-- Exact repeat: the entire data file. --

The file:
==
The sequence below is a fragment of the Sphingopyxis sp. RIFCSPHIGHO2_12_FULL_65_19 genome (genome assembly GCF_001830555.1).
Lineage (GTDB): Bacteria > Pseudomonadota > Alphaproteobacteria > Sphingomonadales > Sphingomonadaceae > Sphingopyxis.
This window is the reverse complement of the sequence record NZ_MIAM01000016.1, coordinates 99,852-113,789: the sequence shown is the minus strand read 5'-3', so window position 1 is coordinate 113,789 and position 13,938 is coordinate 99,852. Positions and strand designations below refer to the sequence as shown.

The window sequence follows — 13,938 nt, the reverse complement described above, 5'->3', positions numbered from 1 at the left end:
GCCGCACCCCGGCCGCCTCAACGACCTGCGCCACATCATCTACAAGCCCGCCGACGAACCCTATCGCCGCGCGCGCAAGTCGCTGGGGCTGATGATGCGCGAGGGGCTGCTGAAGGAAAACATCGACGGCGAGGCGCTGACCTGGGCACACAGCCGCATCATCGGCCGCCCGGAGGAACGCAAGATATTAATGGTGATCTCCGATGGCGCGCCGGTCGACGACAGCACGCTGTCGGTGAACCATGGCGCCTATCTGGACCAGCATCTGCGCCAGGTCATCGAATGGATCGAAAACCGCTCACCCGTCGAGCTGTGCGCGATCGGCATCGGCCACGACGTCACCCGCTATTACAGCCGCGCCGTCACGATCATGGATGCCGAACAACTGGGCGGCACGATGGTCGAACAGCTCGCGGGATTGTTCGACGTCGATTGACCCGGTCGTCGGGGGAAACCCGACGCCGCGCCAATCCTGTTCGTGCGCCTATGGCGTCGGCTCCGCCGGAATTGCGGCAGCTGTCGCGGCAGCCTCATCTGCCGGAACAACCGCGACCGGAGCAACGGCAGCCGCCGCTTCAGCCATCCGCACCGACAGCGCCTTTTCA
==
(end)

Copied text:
The sequence below is a fragment of the Sphingopyxis sp. RIFCSPHIGHO2_12_FULL_65_19 genome (genome assembly GCF_001830555.1).
Lineage (GTDB): Bacteria > Pseudomonadota > Alphaproteobacteria > Sphingomonadales > Sphingomonadaceae > Sphingopyxis.
This window is the reverse complement of the sequence record NZ_MIAM01000016.1, coordinates 99,852-113,789: the sequence shown is the minus strand read 5'-3', so window position 1 is coordinate 113,789 and position 13,938 is coordinate 99,852. Positions and strand designations below refer to the sequence as shown.

The window sequence follows — 13,938 nt, the reverse complement described above, 5'->3', positions numbered from 1 at the left end:
GCCGCACCCCGGCCGCCTCAACGACCTGCGCCACATCATCTACAAGCCCGCCGACGAACCCTATCGCCGCGCGCGCAAGTCGCTGGGGCTGATGATGCGCGAGGGGCTGCTGAAGGAAAACATCGACGGCGAGGCGCTGACCTGGGCACACAGCCGCATCATCGGCCGCCCGGAGGAACGCAAGATATTAATGGTGATCTCCGATGGCGCGCCGGTCGACGACAGCACGCTGTCGGTGAACCATGGCGCCTATCTGGACCAGCATCTGCGCCAGGTCATCGAATGGATCGAAAACCGCTCACCCGTCGAGCTGTGCGCGATCGGCATCGGCCACGACGTCACCCGCTATTACAGCCGCGCCGTCACGATCATGGATGCCGAACAACTGGGCGGCACGATGGTCGAACAGCTCGCGGGATTGTTCGACGTCGATTGACCCGGTCGTCGGGGGAAACCCGACGCCGCGCCAATCCTGTTCGTGCGCCTATGGCGTCGGCTCCGCCGGAATTGCGGCAGCTGTCGCGGCAGCCTCATCTGCCGGAACAACCGCGACCGGAGCAACGGCAGCCGCCGCTTCAGCCATCCGCACCGACAGCGCCTTTTCA